Wednesday, August 18, 2010

On the Road by Jack Kerouac a book review

On the Road swings to the rhythms of 1950s underground America, jazz, sex, generosity, chill dawns and drugs, with Sal Paradise and his hero Dean Moriarty, traveller and mystic, the living epitome of Beat. Now recognized as a modern classic, its American Dream is nearer that of Walt Whitman than Scott Fitzgerald, and it goes racing towards the sunset with unforgettable exuberance, poignancy and autobiographical passion.

..........hum?..........I'm not really sure where to start? I'm trying to put into words how this book made me feel and I'm having a hard time pin-pointing it. I read it with the understanding that is seen as an "American Classic" a book that changed lives (according to my back cover). I've actually owned the book for well over a year the first time I tried to read it I found it irritating as I felt it didn't say anything. I'm glad I've given it a second go and finished it because I have found that it says a lot.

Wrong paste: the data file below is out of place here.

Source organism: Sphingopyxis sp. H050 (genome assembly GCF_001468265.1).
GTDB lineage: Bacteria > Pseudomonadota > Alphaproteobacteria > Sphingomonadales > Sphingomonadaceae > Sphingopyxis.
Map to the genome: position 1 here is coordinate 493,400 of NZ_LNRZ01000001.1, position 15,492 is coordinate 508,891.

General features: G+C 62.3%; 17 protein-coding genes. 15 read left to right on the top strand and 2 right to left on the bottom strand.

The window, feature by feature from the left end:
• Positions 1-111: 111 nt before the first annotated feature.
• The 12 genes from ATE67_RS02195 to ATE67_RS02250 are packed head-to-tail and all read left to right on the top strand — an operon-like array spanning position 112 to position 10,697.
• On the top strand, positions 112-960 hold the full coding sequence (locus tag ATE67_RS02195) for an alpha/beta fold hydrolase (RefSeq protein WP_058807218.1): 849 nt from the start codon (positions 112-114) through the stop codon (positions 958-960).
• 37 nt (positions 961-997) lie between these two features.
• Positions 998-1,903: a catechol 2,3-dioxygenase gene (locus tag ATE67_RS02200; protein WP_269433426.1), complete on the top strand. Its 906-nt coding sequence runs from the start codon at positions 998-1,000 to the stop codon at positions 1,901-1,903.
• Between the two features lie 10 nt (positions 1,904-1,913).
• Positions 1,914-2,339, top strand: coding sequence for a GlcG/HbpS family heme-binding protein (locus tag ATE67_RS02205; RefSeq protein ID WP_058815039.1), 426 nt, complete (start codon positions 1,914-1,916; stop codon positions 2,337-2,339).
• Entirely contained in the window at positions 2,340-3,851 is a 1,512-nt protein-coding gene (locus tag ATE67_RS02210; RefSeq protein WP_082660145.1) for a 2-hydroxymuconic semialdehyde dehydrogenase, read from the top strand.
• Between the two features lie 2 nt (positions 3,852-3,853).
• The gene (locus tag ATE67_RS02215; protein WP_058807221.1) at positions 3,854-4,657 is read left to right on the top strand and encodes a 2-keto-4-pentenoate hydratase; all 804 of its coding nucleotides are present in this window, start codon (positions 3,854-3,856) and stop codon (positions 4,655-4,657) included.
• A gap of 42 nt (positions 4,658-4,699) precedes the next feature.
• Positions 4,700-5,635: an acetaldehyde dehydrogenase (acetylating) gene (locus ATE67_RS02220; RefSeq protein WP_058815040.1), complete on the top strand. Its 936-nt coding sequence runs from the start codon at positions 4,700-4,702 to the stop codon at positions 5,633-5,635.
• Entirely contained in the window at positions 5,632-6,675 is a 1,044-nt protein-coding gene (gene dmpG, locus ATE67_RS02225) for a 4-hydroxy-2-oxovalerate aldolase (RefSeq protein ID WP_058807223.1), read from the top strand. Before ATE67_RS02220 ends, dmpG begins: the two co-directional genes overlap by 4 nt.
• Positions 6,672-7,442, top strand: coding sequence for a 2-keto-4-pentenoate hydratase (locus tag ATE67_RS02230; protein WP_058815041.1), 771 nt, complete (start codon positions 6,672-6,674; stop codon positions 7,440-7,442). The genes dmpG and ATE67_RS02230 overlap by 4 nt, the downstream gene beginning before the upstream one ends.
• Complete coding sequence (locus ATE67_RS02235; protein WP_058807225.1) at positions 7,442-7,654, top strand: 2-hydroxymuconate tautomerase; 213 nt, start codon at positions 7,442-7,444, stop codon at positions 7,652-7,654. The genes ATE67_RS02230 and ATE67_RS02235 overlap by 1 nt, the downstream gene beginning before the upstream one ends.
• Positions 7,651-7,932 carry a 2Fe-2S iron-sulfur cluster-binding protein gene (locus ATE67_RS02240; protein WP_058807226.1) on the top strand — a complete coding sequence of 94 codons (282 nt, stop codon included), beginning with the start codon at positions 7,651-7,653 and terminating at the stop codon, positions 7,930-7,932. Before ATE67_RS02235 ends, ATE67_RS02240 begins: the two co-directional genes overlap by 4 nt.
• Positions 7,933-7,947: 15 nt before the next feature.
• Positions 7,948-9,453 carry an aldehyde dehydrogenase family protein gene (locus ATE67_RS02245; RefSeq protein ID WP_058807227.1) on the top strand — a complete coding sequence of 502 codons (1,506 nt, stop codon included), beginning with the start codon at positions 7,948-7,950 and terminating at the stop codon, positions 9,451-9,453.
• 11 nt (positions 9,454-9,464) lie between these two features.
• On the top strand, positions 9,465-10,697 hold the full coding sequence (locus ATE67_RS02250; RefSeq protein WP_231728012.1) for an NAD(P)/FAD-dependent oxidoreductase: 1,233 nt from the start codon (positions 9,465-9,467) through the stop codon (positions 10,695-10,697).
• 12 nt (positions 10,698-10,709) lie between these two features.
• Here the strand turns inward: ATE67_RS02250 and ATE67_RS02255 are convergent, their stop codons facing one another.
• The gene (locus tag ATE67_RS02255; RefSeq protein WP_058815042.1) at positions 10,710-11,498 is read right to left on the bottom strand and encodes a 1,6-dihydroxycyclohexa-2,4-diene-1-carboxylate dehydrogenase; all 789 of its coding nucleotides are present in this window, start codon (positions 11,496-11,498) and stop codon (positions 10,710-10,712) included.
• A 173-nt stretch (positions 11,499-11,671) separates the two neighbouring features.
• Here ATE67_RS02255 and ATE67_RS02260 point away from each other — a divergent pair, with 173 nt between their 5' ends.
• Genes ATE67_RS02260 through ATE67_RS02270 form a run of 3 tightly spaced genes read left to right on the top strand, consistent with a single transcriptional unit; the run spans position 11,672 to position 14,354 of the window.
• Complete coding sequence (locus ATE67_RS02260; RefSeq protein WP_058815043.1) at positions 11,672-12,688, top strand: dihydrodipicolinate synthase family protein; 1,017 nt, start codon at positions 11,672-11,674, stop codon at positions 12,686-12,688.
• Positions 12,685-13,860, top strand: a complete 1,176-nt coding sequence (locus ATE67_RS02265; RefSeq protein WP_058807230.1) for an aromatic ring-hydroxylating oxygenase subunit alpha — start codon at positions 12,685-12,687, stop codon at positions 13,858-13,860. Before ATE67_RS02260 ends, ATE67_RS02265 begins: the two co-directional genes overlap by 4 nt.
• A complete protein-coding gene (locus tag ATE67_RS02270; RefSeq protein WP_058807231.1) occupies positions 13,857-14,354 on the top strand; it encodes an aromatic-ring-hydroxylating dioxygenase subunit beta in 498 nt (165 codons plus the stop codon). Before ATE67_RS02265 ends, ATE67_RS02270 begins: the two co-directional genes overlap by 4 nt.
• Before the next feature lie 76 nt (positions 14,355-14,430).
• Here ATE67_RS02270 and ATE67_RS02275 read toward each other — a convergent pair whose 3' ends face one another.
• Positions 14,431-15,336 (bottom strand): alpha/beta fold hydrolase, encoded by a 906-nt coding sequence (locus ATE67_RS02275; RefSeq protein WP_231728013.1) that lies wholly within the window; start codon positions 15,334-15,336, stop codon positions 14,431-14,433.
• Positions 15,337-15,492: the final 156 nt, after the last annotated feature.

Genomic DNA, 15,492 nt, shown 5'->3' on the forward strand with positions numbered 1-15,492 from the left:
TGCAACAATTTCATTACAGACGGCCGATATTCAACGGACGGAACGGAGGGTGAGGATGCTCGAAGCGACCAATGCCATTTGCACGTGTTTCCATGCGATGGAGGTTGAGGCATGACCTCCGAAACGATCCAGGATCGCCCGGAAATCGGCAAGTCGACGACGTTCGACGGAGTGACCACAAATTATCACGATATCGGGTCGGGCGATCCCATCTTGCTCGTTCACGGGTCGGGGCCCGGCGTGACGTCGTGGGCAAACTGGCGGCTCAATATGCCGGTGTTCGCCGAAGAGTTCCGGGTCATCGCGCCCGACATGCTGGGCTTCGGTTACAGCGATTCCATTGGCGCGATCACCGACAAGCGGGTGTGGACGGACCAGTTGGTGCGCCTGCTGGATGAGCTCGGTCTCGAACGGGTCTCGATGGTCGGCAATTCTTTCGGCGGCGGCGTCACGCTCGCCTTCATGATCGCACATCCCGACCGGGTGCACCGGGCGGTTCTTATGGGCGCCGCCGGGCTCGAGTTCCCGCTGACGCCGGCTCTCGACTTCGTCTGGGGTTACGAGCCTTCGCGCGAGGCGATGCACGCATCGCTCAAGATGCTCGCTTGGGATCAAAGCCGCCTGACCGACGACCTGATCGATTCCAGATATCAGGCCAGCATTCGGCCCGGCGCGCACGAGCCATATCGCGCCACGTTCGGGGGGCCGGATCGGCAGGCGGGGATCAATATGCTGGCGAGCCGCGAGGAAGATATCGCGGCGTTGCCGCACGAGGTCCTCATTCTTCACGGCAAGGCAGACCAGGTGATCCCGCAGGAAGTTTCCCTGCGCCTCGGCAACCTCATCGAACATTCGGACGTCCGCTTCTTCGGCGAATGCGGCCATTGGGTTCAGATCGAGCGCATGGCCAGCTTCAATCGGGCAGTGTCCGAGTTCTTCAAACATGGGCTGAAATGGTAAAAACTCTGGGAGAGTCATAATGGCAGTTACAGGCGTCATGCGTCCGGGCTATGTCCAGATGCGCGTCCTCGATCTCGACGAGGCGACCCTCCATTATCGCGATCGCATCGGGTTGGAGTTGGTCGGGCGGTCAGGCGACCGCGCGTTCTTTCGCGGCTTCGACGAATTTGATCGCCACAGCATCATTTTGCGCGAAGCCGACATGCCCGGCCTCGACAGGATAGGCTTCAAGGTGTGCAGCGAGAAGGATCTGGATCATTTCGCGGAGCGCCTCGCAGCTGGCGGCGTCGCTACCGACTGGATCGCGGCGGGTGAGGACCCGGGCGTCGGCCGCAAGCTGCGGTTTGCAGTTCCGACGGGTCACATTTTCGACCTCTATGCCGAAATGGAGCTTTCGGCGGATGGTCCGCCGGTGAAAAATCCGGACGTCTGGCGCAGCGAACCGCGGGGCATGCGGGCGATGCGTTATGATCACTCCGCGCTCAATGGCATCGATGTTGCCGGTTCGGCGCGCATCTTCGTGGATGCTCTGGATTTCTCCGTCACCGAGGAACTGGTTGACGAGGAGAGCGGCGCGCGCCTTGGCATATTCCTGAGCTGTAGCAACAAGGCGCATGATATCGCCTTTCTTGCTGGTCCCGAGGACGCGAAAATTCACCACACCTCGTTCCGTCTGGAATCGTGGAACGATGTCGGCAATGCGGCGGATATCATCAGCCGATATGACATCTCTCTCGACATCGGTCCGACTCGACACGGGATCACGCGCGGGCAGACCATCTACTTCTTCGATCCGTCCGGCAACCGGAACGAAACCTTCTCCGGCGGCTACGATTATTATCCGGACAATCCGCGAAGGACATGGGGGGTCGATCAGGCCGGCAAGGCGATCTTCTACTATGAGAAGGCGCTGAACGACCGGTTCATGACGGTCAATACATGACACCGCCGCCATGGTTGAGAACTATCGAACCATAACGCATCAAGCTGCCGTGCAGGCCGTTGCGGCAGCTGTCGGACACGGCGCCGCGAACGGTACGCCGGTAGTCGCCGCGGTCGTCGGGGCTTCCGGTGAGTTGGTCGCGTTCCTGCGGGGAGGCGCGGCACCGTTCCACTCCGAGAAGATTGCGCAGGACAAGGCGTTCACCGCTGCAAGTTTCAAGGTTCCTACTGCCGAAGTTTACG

A lot about life and how people really haven't changed in 50 years. But then it makes me ask: if people haven't changed than what has? Because something has changed...my daughter's new favorite movie is Cars. Sorry that might have been a bit random, but stay with me. In Cars Radiator Springs/Route 66 is left behind to the new shiny highway. Jack Kerouac's America has been left behind. The book made me sad. I think/feel that this was Jack's way of saying goodbye to a certain way of life. When he was traveling (1947) it was right when America was testing the atom bomb, the world was changing.
This book has been very controversial since it was published. Saying it glorifies immoral young men and how it justifies rebellious behavior and drug use. I guess I wouldn't want my kids reading it and treating it as their guide to life, but I wouldn't stop them from reading it. Especially as there are other things to gain such as an insight to another time and the acceptance of all people no matter their station in life and possibly that a simpler life doesn't always mean an unhappy one.  

Did this book change my life? No, but it shows that we're not alone in our ultimate quest to find "it" -- the meaning of life. Would I recommend it? I think it would depend on the person for this one.

Click here to read more about Jack on wikipedia!

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